Kino Ladvi

Buresova 4,
Prague CZ-182 00

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Built under the name “Kino Moskva” (Cinema Moscow) in the 1970’s, Kino Ladvi has a rich and interesting history. In communist Czechoslovakia it represented a major attraction, as two screen duplexes didn’t exist there.

The building was located into the middle of the housing estate, was the work of architect Jiri Kulistak and the core of the building was an auditorium for 500 spectators of an amphitheatrical shape, designed for projection of 70mm films. On the elevated second floor a much smaller auditorium was placed.

After the fall of communism, the theater became an asset of The Prague Film Company, who closed the cinema after a slump in demand due to the start of broadcasting of the private TV Nova in 1994. For the first time Czech spectators were flooded with mass-production from Hollywood for free. Its role was also played by the rapidly declining purchasing power of the population due to high inflation.

The next chapter of the building began in 1998, when it was privatized. Broadway Film, the new owner, started to screen movies again and introduced the highest quality sound system DTS for the first time in Czech Republic.

In 1999 the Slovak company Intersonic Entertainment took over the business. Also its effort was the technological dominance, which was manifested in the installation of the eight-channel Sony Dynamic Digital Sound in the larger auditorium. Besides that Intersonic rebuilt the theater in 2000 from a duplex to a six screen miniplex. The conversion was carried out in full operation. The theater was completely closed only for two months. The inauguration after the reconstruction was on 26th April 2001. Kino Ladvi became Multikino Ladvi.

Despite the huge effort, the four smaller halls had compared to modern multiplex auditoriums big disadvantages. They were small (51 to 70 seats), had no stadium seating and the dimensions of screens were very limited.

Since October 2002, one of the smaller halls was dedicated to arthouse and independent productions. After the theater Village Cinemas Andel (currently Cinestar Andel) it was the second screen in a multi-screen cinema in the Czech Republic, which was dedicated to this type of film.

However, that year also a great challenge had to come. In October a new multiplex Palace Cinemas Letnany (currently Cinema City Letnany) opened. The shopping centre, in which the multiplex is placed, is currently the largest in the Czech Republic. The rentable area for stores is 125,000 square meters.

Multikino Ladvi gained a huge competitive advantage in 2004, when near to the building a metro station was opened (line C). Its disadvantages – mainly the lack of own parking spaces and the fact that it is not part of a shopping center.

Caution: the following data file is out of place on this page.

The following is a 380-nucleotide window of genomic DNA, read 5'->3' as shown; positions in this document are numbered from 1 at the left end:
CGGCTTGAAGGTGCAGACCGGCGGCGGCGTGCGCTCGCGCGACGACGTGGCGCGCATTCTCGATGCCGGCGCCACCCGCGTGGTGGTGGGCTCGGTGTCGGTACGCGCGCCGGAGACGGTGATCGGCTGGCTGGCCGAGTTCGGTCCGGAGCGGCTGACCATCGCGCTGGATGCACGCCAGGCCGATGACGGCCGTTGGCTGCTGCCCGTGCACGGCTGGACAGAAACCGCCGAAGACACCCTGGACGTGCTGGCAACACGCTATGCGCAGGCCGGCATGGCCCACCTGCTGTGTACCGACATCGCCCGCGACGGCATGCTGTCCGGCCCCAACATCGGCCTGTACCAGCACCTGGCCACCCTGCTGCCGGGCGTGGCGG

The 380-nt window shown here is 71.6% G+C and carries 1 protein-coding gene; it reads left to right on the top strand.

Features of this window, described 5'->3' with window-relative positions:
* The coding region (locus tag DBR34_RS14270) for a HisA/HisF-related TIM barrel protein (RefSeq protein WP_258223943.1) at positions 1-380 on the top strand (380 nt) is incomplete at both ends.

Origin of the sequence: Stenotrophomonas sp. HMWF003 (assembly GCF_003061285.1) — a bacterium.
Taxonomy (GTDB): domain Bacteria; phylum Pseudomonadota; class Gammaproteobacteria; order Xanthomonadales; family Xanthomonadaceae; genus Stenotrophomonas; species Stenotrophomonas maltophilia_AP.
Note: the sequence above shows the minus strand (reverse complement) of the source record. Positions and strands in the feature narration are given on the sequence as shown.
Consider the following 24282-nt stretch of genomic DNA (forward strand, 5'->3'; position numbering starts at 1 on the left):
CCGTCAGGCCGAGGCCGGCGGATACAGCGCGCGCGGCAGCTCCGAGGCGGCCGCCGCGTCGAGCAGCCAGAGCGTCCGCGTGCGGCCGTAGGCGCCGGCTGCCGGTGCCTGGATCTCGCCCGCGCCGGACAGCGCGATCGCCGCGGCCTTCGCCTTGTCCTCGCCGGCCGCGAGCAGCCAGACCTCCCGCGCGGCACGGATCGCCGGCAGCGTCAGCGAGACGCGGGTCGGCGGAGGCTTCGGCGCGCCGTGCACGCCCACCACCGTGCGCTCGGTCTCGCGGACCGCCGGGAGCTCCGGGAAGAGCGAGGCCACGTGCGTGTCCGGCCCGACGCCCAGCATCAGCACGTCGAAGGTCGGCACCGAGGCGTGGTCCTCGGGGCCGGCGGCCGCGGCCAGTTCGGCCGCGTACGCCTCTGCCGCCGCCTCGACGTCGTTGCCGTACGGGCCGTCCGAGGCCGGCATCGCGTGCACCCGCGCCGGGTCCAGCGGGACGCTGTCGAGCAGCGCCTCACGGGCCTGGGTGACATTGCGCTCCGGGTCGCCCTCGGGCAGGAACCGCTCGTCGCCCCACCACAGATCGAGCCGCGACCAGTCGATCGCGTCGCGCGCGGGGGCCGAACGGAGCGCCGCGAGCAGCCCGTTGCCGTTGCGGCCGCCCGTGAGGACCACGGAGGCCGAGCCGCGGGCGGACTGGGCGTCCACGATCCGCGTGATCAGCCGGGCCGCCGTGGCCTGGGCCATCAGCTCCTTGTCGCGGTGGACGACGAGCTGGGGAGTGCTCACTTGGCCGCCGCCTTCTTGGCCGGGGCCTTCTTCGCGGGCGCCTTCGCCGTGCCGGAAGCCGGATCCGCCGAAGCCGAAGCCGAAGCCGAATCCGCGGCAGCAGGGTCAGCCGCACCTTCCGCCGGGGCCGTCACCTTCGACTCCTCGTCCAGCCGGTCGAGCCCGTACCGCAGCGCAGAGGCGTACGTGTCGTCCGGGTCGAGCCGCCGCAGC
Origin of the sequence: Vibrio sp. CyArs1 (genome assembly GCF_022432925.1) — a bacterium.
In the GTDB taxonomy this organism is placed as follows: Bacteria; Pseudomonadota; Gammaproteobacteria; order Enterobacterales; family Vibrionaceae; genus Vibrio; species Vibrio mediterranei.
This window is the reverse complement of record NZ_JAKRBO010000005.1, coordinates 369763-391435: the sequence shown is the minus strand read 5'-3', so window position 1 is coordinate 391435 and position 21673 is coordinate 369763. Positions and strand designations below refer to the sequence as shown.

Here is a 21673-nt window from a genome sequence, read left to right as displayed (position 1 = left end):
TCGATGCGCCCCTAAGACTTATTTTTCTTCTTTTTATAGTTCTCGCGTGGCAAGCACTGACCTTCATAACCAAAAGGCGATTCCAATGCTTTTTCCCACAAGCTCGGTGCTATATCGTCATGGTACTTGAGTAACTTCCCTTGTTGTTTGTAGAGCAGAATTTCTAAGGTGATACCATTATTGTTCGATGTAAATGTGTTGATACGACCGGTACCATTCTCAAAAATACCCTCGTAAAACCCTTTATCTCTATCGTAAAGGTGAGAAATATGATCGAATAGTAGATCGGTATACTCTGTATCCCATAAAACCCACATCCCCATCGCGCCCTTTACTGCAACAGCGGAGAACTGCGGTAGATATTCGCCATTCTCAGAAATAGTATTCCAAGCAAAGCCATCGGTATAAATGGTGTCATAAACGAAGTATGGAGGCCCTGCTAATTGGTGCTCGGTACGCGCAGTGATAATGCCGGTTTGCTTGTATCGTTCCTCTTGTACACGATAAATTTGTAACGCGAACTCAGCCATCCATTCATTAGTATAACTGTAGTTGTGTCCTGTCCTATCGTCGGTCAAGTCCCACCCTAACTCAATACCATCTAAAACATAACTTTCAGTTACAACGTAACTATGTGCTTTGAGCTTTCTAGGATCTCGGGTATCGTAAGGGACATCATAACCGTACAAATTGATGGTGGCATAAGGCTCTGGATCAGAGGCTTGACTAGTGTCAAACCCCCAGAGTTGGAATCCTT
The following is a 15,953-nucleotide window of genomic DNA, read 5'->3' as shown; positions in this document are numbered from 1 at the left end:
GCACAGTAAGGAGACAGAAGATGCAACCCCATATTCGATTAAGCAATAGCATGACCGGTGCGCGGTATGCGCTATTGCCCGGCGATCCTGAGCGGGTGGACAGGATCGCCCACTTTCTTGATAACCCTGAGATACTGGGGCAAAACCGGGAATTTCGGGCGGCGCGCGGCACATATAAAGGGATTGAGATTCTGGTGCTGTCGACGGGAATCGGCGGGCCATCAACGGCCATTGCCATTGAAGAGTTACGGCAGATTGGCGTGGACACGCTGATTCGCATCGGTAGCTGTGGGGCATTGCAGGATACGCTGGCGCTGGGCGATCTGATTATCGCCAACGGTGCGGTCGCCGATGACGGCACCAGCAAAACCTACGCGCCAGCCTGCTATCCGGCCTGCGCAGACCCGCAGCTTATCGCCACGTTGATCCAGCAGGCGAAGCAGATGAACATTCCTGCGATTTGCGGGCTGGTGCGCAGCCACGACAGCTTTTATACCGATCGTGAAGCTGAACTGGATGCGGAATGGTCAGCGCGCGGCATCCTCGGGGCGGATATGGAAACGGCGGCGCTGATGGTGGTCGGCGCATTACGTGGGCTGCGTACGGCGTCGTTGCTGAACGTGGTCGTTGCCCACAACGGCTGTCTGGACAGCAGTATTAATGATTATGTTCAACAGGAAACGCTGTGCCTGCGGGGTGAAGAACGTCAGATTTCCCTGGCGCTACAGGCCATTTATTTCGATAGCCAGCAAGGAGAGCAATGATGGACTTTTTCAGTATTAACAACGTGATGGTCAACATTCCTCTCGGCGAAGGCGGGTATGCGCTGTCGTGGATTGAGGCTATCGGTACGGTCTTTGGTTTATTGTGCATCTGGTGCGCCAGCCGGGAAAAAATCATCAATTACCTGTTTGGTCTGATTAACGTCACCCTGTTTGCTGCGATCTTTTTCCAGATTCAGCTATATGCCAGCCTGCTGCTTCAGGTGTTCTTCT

The initial plans spoke about an annex building, which would include four additional auditoriums and a fast food restaurant, as well as about a certification of THX theater sound. However, the digitization of cinemas in the last years has caused the exact opposite.

The first installation of a digital projector in the theater took place in January 2009. But it was only temporary. It included a 2K projector Christie CP2000-X and the 3D-system from Dolby Labs. First digital screened movie was “Fly Me to the Moon 3D”. A permanent installation of a digital projector in the large hall took place in August 2009 and consisted of Christie CP2000-X projector, a Dolby 3D-system and a Doremi DCP 2000 cinema server. It was the 28th digital movie screen in the Czech Republic.

The second largest screen had to wait pretty long for its digitalization. In October 2012 the 145-seat-auditorium got a NEC NC1200C digital projector with a GDC SX-2001A cinema server. A 3D-system was not installed. However, in June 2012, the four smaller halls were closed and not digitalized. The name was changed into Kino Ladvi. The Czech Union of Film Distributors promptly responded and struck Multikino Ladvi from the list of multi-screen cinemas. The number of its visitors no longer participates in the share of multi-screen cinemas in Czech Republic.

Ticket prices in the theater are among the lowest in Prague. Basic ticket costs 150 Czech crowns (about $ 7.75). That is 17 percent cheaper than the most premiere cinemas in Prague. According to the available information, in the first decade Multikino Ladvi had traffic of more than 100,000 viewers per year. In 2011, however, the attendance fell below this threshold.

It is difficult to predict the future of this theater. On the one hand, it seeks to digitalize and to have a broad dramaturgy; on the other hand, structural interventions into the existing building can not be expected. Only those would make the four smaller halls competitive.

Contributed by Ing. Juraj Misun, PhD.
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